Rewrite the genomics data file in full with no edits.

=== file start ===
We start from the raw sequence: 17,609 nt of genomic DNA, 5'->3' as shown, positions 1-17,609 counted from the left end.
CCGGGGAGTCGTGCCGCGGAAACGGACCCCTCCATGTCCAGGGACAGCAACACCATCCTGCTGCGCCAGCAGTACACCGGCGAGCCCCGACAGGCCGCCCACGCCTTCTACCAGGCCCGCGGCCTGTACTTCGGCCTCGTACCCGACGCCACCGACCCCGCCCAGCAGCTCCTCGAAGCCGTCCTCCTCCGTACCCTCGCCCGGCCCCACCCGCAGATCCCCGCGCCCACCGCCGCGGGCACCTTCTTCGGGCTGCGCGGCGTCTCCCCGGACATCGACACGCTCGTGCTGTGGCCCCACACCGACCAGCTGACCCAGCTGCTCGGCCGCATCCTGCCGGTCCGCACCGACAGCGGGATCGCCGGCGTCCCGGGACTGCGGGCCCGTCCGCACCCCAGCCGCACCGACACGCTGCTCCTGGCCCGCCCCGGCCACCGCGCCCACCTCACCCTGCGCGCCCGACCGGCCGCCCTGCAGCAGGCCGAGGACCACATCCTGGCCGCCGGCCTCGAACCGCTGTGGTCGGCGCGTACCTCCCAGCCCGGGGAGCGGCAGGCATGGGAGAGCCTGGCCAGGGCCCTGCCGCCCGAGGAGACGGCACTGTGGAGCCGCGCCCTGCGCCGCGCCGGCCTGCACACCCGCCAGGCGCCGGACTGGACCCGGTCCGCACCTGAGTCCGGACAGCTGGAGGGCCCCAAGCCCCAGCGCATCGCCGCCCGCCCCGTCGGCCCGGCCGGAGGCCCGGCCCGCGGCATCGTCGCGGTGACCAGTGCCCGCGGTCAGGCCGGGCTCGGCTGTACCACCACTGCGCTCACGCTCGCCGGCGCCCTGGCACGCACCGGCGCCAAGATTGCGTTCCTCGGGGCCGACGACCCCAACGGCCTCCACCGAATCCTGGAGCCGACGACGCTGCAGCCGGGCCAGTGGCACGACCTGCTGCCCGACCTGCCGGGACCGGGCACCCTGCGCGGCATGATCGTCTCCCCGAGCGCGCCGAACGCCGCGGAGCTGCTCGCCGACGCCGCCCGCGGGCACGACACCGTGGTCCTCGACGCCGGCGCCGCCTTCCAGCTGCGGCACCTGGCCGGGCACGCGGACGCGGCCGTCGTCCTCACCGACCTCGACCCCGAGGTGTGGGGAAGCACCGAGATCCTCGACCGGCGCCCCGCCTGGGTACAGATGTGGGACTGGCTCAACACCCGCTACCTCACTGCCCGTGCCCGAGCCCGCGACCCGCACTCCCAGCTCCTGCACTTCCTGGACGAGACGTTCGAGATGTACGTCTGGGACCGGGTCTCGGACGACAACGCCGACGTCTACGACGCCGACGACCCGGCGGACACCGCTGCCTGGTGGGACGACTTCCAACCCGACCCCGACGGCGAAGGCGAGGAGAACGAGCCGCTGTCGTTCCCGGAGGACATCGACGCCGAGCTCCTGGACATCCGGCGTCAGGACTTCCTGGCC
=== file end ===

We start from the raw sequence: 17,609 nt of genomic DNA, 5'->3' as shown, positions 1-17,609 counted from the left end.
CCGGGGAGTCGTGCCGCGGAAACGGACCCCTCCATGTCCAGGGACAGCAACACCATCCTGCTGCGCCAGCAGTACACCGGCGAGCCCCGACAGGCCGCCCACGCCTTCTACCAGGCCCGCGGCCTGTACTTCGGCCTCGTACCCGACGCCACCGACCCCGCCCAGCAGCTCCTCGAAGCCGTCCTCCTCCGTACCCTCGCCCGGCCCCACCCGCAGATCCCCGCGCCCACCGCCGCGGGCACCTTCTTCGGGCTGCGCGGCGTCTCCCCGGACATCGACACGCTCGTGCTGTGGCCCCACACCGACCAGCTGACCCAGCTGCTCGGCCGCATCCTGCCGGTCCGCACCGACAGCGGGATCGCCGGCGTCCCGGGACTGCGGGCCCGTCCGCACCCCAGCCGCACCGACACGCTGCTCCTGGCCCGCCCCGGCCACCGCGCCCACCTCACCCTGCGCGCCCGACCGGCCGCCCTGCAGCAGGCCGAGGACCACATCCTGGCCGCCGGCCTCGAACCGCTGTGGTCGGCGCGTACCTCCCAGCCCGGGGAGCGGCAGGCATGGGAGAGCCTGGCCAGGGCCCTGCCGCCCGAGGAGACGGCACTGTGGAGCCGCGCCCTGCGCCGCGCCGGCCTGCACACCCGCCAGGCGCCGGACTGGACCCGGTCCGCACCTGAGTCCGGACAGCTGGAGGGCCCCAAGCCCCAGCGCATCGCCGCCCGCCCCGTCGGCCCGGCCGGAGGCCCGGCCCGCGGCATCGTCGCGGTGACCAGTGCCCGCGGTCAGGCCGGGCTCGGCTGTACCACCACTGCGCTCACGCTCGCCGGCGCCCTGGCACGCACCGGCGCCAAGATTGCGTTCCTCGGGGCCGACGACCCCAACGGCCTCCACCGAATCCTGGAGCCGACGACGCTGCAGCCGGGCCAGTGGCACGACCTGCTGCCCGACCTGCCGGGACCGGGCACCCTGCGCGGCATGATCGTCTCCCCGAGCGCGCCGAACGCCGCGGAGCTGCTCGCCGACGCCGCCCGCGGGCACGACACCGTGGTCCTCGACGCCGGCGCCGCCTTCCAGCTGCGGCACCTGGCCGGGCACGCGGACGCGGCCGTCGTCCTCACCGACCTCGACCCCGAGGTGTGGGGAAGCACCGAGATCCTCGACCGGCGCCCCGCCTGGGTACAGATGTGGGACTGGCTCAACACCCGCTACCTCACTGCCCGTGCCCGAGCCCGCGACCCGCACTCCCAGCTCCTGCACTTCCTGGACGAGACGTTCGAGATGTACGTCTGGGACCGGGTCTCGGACGACAACGCCGACGTCTACGACGCCGACGACCCGGCGGACACCGCTGCCTGGTGGGACGACTTCCAACCCGACCCCGACGGCGAAGGCGAGGAGAACGAGCCGCTGTCGTTCCCGGAGGACATCGACGCCGAGCTCCTGGACATCCGGCGTCAGGACTTCCTGGCC